Everybody loves golfing code. Code is written in English (eh...). Therefore, everybody loves golfing English!
Your task is to write a program or function that takes a string as input, and then returns or prints the golfed version. There will be no newlines or tabs in the input.
This is how you golf a string. The order matters!
Remove spaces directly before and after punctuation:
"Hey there", he said ; he ' s a cat. -> "Hey there",he said;he's a cat.The following count as punctuation:
he/she/it is, case insensitive, with
It is unfortunate that she is not coming ever. -> It's unfortunate that she's not coming ever.
Words that start with capital letters in a sentence can be moved against the preceding word (omitting the space):
The farmer told Fred that he should leave. -> The farmer toldFred that he should leave.
Trailing and leading spaces should be removed:
[ ]It's raining.[ ]-> It's raining.Ignore the brackets (annoying auto-formatting).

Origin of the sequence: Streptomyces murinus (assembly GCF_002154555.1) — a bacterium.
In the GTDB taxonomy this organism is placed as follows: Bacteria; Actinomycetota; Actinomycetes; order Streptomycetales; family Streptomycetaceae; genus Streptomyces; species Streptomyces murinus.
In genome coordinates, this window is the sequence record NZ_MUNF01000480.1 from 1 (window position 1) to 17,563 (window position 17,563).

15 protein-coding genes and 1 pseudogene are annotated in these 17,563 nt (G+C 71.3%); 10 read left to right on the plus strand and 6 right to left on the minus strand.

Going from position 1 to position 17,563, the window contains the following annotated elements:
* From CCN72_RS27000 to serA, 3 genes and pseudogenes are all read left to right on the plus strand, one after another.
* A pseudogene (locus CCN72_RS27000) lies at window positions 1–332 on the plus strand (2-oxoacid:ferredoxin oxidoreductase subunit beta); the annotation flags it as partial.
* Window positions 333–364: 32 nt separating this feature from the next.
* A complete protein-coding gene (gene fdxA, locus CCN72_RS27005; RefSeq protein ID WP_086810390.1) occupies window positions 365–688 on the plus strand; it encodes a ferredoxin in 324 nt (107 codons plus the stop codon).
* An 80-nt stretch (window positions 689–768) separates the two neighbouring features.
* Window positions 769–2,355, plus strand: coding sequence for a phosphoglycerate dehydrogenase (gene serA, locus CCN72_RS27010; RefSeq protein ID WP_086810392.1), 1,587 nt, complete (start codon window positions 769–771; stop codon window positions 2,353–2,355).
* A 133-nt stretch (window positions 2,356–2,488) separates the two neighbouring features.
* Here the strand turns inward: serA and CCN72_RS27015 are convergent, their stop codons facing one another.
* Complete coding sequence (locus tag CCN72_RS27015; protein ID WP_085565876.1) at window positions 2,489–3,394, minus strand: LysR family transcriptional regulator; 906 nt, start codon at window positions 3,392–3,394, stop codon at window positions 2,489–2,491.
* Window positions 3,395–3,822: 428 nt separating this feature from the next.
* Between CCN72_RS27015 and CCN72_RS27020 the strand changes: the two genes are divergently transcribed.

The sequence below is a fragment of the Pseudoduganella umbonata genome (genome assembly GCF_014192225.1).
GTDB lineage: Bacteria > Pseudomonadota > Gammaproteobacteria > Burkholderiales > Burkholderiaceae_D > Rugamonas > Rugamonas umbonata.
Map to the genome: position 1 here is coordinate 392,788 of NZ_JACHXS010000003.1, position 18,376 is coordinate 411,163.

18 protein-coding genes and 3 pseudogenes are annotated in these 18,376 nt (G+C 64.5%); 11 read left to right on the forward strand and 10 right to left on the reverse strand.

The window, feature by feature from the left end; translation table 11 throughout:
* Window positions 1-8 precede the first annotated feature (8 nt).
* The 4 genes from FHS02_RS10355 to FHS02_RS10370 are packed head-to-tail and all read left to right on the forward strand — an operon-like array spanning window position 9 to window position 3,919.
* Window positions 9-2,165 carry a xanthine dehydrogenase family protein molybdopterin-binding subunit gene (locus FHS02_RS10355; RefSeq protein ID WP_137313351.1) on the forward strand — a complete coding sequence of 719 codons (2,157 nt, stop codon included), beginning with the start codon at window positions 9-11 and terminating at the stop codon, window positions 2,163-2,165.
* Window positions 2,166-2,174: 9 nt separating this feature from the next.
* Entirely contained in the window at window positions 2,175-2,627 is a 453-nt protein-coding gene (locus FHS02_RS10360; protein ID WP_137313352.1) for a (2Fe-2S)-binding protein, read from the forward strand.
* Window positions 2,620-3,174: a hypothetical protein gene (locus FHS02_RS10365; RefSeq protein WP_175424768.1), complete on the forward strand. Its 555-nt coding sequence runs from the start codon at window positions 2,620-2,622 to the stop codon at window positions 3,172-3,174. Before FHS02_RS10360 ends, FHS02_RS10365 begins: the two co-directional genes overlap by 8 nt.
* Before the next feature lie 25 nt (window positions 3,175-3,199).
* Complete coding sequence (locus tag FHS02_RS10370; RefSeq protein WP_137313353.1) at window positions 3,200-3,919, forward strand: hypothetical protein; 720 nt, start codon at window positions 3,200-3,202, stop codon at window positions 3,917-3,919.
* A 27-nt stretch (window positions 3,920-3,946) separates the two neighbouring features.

Remove repeated punctuation that is the same:
""Here''s the cake",, said Fred..! -> "Here's the cake",saidFred.!
If we were to golf the first paragraph of this challenge, the output would be:
Everybody loves golfing code.Code is written inEnglish(eh.).Therefore,everybody loves golfingEnglish!
This is code golf––or rather English golf––so shortest code in bytes wins!
Here is one all encompassing test case:
" You are crazy"",, , , she said. It is unfortunate that Margaret had to say that... she is a Martian!.
"You are crazy",she said.It's unfortunate thatMargaret had to say that.she's aMartian!.
inEnglish(eh.). You collapsed the space between parentheses and text, though you don't explicitly count parens as punctuation. \$\endgroup\$
He is hereremain unchanged? \$\endgroup\$
He isdoes not become